The Jeep Gladiator, Jeep Pickup or J-series is a series of full-size pickup trucks based on the large Jeep SJ (Wagoneer) platform, which was built and sold under numerous marques from 1962 until 1988. The Jeep Gladiator/Pickup design is noteworthy for remaining in production for more than 26 years on a single automobile platform generation. The Gladiator was the basis of the first post-war U.S. Army trucks designed to be civilian vehicles and adapted to military use. Numerous versions of the Jeep pickup were built in other markets, including Mexico by Vehículos Automotores Mexicanos (VAM) and Argentina by Industrias Kaiser Argentina (IKA).
The Gladiator nameplate was revived on a midsize pickup truck based on the fourth-generation Jeep Wrangler (JL). It was unveiled at the Los Angeles Auto Show on November 28, 2018.
The original Jeep pickup truck was the Willys-Overland one-ton 4x4 also available in platform stake, chassis cab, or bare chassis versions manufactured from 1947 until 1965. Several sizes of Forward Control pickup trucks with a cab-over design were manufactured by Kaiser from 1957 through 1966. The first Gladiator pickup trucks were developed by Kaiser in the early 1960s and were continued with improvements through the 1970s by American Motors Corporation (AMC) and also in international markets. The Gladiator-based Jeep SJ full-sized pickup truck models, as well as the compact XJ-based Jeep Comanche pickups, were discontinued by Chrysler after acquiring AMC. Chrysler claimed capacity limitations to manufacture new Jeep pickup models. However, after over 25 years, Jeep reentered the pickup market using the Gladiator nameplate for a four-door midsize truck based on the Jeep Wrangler platform. The new Gladiator is in concept similar to the compact two-door Jeep CJ-8 (Scrambler), a long wheelbase version of the CJ-7 made from 1981 through 1986, but offering more amenities and features.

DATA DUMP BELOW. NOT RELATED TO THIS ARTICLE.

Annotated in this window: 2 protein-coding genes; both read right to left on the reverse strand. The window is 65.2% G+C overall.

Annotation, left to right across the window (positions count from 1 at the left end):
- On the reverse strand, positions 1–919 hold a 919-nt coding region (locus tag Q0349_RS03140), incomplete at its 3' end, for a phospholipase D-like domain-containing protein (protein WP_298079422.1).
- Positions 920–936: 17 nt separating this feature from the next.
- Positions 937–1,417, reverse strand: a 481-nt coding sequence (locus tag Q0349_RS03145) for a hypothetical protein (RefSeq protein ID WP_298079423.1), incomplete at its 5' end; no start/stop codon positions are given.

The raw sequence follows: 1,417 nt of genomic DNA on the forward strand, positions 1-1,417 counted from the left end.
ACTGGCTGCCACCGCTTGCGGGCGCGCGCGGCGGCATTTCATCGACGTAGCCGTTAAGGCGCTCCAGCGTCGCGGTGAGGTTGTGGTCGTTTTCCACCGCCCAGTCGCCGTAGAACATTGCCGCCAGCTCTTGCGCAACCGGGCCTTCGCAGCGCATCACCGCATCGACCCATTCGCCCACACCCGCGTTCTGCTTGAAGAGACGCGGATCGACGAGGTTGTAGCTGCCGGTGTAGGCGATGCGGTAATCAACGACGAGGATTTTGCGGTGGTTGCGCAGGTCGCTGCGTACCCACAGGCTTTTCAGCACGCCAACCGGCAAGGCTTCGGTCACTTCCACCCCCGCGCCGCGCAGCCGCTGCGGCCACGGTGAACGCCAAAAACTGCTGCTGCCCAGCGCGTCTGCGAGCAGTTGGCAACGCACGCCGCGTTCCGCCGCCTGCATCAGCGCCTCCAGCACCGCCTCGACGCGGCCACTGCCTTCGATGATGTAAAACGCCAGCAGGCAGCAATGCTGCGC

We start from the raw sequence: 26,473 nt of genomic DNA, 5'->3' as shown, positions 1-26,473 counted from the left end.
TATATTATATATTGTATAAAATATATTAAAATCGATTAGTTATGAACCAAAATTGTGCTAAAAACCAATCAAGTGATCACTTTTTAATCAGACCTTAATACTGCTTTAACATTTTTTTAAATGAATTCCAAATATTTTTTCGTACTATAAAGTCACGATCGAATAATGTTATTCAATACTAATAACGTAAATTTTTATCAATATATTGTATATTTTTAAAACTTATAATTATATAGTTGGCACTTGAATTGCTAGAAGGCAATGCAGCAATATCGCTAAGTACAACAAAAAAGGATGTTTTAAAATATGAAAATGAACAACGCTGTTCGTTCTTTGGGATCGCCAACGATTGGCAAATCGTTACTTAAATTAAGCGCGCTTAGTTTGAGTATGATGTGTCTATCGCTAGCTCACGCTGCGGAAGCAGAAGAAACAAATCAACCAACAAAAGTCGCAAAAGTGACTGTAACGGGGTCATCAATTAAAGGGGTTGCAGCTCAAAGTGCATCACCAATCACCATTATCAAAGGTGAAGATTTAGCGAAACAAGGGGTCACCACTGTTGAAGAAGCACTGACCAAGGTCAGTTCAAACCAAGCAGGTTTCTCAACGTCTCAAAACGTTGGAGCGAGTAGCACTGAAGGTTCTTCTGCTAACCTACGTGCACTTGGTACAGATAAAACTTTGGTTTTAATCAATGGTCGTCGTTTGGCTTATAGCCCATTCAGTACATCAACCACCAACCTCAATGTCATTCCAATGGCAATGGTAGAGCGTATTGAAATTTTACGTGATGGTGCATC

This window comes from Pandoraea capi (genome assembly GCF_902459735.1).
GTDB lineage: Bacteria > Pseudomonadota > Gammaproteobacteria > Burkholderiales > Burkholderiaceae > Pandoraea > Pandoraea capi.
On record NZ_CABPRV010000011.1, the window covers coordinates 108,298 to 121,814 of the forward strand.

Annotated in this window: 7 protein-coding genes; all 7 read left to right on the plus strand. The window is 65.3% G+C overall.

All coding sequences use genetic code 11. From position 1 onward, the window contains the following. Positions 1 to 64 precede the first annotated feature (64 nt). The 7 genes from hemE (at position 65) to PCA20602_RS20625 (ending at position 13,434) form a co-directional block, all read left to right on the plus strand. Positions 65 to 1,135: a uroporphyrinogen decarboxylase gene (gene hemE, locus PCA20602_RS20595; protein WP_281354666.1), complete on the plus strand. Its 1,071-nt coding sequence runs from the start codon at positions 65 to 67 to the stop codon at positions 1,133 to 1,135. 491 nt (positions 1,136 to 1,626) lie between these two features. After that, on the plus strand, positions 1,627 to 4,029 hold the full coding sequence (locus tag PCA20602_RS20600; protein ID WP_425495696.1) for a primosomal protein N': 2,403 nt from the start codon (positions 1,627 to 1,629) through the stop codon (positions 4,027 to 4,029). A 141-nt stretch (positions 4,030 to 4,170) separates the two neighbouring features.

The first Jeep pickup development mule was operational around May 1960, about three months after the first station wagon-type development vehicle. Introduced in 1962 for the 1963 model year, the Gladiator was a conventional body-on-frame pickup design that shared its basic frame architecture and front end with the Jeep Wagoneer four-wheel-drive station wagon.
Gladiators were available in RWD and 4WD, with optional dual rear wheels. A remarkable innovation was the available independent front suspension (IFS) instead of a solid front axle on the 4WD half-ton Gladiator trucks. It was a simple IFS design with a Dana 44 center section, that proved troublesome, did not sell well, and the option was deleted in 1965. Most likely very few were produced with this option.
Gladiator trucks were also available as cab and chassis, wrecker, stake bed, and with chassis-mounted campers with extended wheelbases. The load bed options were Townside, Thriftside (a conventional bed, similar to a Ford "Flareside" or Chevrolet "Stepside"), and flat stake bed, with up to 8,600 lb (3,901 kg) G.V.W. and almost two-ton payload capacity.
A new overhead cam Jeep Tornado engine 230 cu in (3.8 L) straight-six producing 140 hp (104 kW; 142 PS) was standard. It was the first production overhead cam engine in an American light truck or SUV and one of the first OHC engines offered by an American manufacturer.
Further innovations for four-wheel-drive pickups included optional automatic transmission (an industry first), as well as power brakes, power steering, and just like early post-war Jeeps a power take-off for numerous accessories that included snow plows and push plates.
In early 1963, Willys Motors changed its name to Kaiser Jeep Corporation.
During 1965 the 327 cu in (5.4 L) AMC V8 engine became available. It produced 250 hp (186 kW; 253 PS) and 340 pound force-feet (461 N⋅m) of torque at 2600 rpm. The standard Tornado engine was replaced by American Motors' 232 cu in (3.8 L) OHV inline six.
In 1967 all (RWD) two-wheel drive versions, except for the J-100 panel delivery, were dropped due to poor sales.
For 1968, the flared-fender Thriftside models were dropped while a new camper option was added for the J-3600. From 1968 to 1971 Jeep pickups offered the Buick 350 cu in (5.7 L) 230 hp (172 kW; 233 PS) Dauntless V8 as an optional engine.